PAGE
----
Point Park Globe

Demands of faculty union reasonable, fair

Written By Margaret Davis

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Since 2004, Point Park University has been at war with its own professors in a legal battle over the creation of a new union contract. Citing the 1980 Supreme Court case National Labor Relations Board (NLRB) v. Yeshiva University, the university stalled negotiations because it considered the teaching staff to be “managerial employees” who were therefore “ineligible for unionization.”

In 2015, after 12 years, Point Park finally dropped its appeals and agreed to open talks with the faculty, who are represented by the Newspaper Guild/Communications Workers of America. However, 140 of our full-time professors are still working without a contract, and progress has been very, very slow.

I was 10 years old when the legal battle began. Twelve years is a long time.

Stalling the contract negotiations process means the university will have to pay less in the meantime. Of course, Point Park has not disclosed how much of our tuition money it has spent on legal fees.

But it’s too expensive to give their teaching staff benefits and a fair wage, or install air conditioning in Lawrence Hall, or fill the pool, or replace the board games in the student lounge with some that actually have all of the pieces.

Sometimes it’s easy to forget that private colleges are, above everything else, for-profit businesses.

Compared to other private universities in urban areas, Point Park pays its faculty about 17 percent below average, but pays administration about 17 percent above average, according to union representatives.

I guess now we know where our tuition money has been going.

Not only are the faculty fighting for pensions, benefits and better wages, they are also fighting for academic freedom within the classroom. They want to regain control of what they can and can’t teach without looking over their shoulder worried that what they say in the classroom could get them in trouble. They want to regain control of not only how they are treated as staff members, but how students are treated as well. They want to regain control of how long their contracts are, how many classes they teach in a semester and how many adjunct and part-time professors are employed at the university. They want to regain control of their careers and their lives’ work.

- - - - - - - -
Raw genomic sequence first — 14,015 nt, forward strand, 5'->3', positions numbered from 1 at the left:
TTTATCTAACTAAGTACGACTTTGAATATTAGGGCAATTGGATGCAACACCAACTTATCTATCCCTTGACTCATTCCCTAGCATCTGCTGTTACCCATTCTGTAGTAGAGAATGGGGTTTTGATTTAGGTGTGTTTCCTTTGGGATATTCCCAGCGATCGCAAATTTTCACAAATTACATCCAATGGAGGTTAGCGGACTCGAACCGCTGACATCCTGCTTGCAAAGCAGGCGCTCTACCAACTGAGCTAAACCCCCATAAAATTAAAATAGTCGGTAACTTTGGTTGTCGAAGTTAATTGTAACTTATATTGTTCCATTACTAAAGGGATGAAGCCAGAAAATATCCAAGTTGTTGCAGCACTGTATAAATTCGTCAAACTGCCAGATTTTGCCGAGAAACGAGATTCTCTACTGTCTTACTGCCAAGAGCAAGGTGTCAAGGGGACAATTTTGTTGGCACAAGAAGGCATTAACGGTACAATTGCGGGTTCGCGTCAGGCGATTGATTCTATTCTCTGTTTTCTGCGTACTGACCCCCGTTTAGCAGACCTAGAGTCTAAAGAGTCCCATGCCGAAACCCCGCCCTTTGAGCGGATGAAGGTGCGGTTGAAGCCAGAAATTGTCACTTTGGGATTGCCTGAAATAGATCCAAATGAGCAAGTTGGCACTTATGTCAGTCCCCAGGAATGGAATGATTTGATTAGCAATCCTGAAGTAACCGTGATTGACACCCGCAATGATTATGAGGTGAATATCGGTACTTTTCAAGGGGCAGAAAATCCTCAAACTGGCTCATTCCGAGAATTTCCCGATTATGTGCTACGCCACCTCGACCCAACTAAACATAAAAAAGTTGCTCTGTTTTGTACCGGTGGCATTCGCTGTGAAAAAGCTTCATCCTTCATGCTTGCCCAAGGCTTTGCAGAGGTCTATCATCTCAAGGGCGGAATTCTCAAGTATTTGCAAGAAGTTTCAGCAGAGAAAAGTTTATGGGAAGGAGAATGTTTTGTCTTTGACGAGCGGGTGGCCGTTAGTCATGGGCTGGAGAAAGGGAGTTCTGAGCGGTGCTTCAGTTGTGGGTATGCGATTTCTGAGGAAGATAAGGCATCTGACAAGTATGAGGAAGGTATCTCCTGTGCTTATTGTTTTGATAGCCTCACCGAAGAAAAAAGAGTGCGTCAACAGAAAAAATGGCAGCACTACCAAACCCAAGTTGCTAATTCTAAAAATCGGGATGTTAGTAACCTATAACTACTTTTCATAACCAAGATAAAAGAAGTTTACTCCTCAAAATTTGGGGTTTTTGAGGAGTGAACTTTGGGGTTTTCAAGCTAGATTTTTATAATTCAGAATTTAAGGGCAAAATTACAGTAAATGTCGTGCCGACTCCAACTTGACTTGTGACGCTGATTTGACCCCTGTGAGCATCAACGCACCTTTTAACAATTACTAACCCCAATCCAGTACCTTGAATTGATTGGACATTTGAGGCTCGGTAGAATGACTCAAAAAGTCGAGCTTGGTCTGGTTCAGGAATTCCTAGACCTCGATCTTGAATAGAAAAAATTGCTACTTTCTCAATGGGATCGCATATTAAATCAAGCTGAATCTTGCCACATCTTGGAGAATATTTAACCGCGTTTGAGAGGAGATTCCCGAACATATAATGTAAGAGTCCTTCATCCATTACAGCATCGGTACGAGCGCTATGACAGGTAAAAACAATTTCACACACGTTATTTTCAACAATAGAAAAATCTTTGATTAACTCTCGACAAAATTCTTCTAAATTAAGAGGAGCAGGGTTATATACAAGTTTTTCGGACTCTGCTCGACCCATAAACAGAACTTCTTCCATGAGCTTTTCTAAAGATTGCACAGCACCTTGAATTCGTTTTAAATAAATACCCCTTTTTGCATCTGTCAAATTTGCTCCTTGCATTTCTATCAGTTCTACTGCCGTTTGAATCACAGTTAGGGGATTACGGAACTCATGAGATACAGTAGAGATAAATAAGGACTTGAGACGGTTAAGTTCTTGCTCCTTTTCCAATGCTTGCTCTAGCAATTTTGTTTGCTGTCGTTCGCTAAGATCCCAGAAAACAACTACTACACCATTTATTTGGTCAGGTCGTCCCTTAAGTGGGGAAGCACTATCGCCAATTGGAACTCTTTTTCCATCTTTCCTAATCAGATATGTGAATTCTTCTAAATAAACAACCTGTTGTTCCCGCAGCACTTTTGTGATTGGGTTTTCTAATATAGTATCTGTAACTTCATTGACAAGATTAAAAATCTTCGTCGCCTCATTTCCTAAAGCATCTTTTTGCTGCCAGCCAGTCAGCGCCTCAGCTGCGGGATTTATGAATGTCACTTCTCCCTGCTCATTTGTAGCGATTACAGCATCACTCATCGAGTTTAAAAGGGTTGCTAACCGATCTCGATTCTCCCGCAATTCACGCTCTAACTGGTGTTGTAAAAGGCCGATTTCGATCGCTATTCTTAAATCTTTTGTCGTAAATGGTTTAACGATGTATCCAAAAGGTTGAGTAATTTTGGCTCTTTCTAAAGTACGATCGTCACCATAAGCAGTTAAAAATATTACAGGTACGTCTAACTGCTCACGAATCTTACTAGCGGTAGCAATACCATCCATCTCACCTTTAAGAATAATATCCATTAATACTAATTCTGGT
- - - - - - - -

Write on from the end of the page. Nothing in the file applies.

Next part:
This seems reasonable, especially when considering that some full-time faculty members earn less than $50,000 a year. This seems reasonable, when “full-time” for a teacher often means more than 40 hours a week. This seems reasonable when administrations at private universities across the country have gradually gained more and more control over academic freedom, or, in many cases, academic restriction.

It seems reasonable to ensure that when a professor dedicates decades of his or her life to an institution, they will have a secure retirement. It seems reasonable to pay a full-time faculty member at least as much as, say, the general manager of the Taco Bell I worked at in high school.

It seems reasonable to treat all workers with respect and dignity. It does not seem reasonable to engage them in a legal battle and deny them collective bargaining rights for more than a decade. It does not seem reasonable for a university to behave more like a corporation than an academic institution.

It is up to us, as students who will spend much of our lives in debt to pay for our time here, to show our support for our professors and to remind Point Park University: without teachers, a school is just another empty building.

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